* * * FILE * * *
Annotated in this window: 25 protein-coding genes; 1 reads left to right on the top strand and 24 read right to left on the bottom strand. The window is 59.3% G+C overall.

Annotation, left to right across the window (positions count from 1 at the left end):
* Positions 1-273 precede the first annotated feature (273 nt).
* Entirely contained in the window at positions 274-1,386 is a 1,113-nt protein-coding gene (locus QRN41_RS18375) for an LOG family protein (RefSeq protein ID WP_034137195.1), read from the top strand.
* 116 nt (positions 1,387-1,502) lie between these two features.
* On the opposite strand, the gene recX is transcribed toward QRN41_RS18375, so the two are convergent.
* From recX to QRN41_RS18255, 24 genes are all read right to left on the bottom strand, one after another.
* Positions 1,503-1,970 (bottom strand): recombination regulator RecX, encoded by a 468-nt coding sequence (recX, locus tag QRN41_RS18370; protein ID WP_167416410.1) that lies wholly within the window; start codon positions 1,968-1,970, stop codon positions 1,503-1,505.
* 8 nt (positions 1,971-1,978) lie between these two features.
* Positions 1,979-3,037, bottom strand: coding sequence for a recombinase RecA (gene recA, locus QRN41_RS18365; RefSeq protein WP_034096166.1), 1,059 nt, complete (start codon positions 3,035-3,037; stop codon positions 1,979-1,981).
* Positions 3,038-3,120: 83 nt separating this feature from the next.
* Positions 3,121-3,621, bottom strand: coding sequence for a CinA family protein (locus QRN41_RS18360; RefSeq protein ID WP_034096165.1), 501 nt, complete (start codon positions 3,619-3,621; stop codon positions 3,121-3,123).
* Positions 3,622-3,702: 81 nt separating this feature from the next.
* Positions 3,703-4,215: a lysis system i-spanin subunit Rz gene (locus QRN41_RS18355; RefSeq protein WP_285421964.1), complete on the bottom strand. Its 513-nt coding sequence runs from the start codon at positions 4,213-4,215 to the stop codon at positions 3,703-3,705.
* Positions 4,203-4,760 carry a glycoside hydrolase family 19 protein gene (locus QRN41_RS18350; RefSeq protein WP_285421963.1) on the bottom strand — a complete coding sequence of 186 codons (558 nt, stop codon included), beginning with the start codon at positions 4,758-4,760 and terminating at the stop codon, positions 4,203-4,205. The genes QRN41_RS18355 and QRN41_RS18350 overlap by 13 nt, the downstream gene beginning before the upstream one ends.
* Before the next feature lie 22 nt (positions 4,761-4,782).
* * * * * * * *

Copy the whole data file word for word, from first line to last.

Annotated in this window: 25 protein-coding genes; 1 reads left to right on the top strand and 24 read right to left on the bottom strand. The window is 59.3% G+C overall.

Annotation, left to right across the window (positions count from 1 at the left end):
* Positions 1-273 precede the first annotated feature (273 nt).
* Entirely contained in the window at positions 274-1,386 is a 1,113-nt protein-coding gene (locus QRN41_RS18375) for an LOG family protein (RefSeq protein ID WP_034137195.1), read from the top strand.
* 116 nt (positions 1,387-1,502) lie between these two features.
* On the opposite strand, the gene recX is transcribed toward QRN41_RS18375, so the two are convergent.
* From recX to QRN41_RS18255, 24 genes are all read right to left on the bottom strand, one after another.
* Positions 1,503-1,970 (bottom strand): recombination regulator RecX, encoded by a 468-nt coding sequence (recX, locus tag QRN41_RS18370; protein ID WP_167416410.1) that lies wholly within the window; start codon positions 1,968-1,970, stop codon positions 1,503-1,505.
* 8 nt (positions 1,971-1,978) lie between these two features.
* Positions 1,979-3,037, bottom strand: coding sequence for a recombinase RecA (gene recA, locus QRN41_RS18365; RefSeq protein WP_034096166.1), 1,059 nt, complete (start codon positions 3,035-3,037; stop codon positions 1,979-1,981).
* Positions 3,038-3,120: 83 nt separating this feature from the next.
* Positions 3,121-3,621, bottom strand: coding sequence for a CinA family protein (locus QRN41_RS18360; RefSeq protein ID WP_034096165.1), 501 nt, complete (start codon positions 3,619-3,621; stop codon positions 3,121-3,123).
* Positions 3,622-3,702: 81 nt separating this feature from the next.
* Positions 3,703-4,215: a lysis system i-spanin subunit Rz gene (locus QRN41_RS18355; RefSeq protein WP_285421964.1), complete on the bottom strand. Its 513-nt coding sequence runs from the start codon at positions 4,213-4,215 to the stop codon at positions 3,703-3,705.
* Positions 4,203-4,760 carry a glycoside hydrolase family 19 protein gene (locus QRN41_RS18350; RefSeq protein WP_285421963.1) on the bottom strand — a complete coding sequence of 186 codons (558 nt, stop codon included), beginning with the start codon at positions 4,758-4,760 and terminating at the stop codon, positions 4,203-4,205. The genes QRN41_RS18355 and QRN41_RS18350 overlap by 13 nt, the downstream gene beginning before the upstream one ends.
* Before the next feature lie 22 nt (positions 4,761-4,782).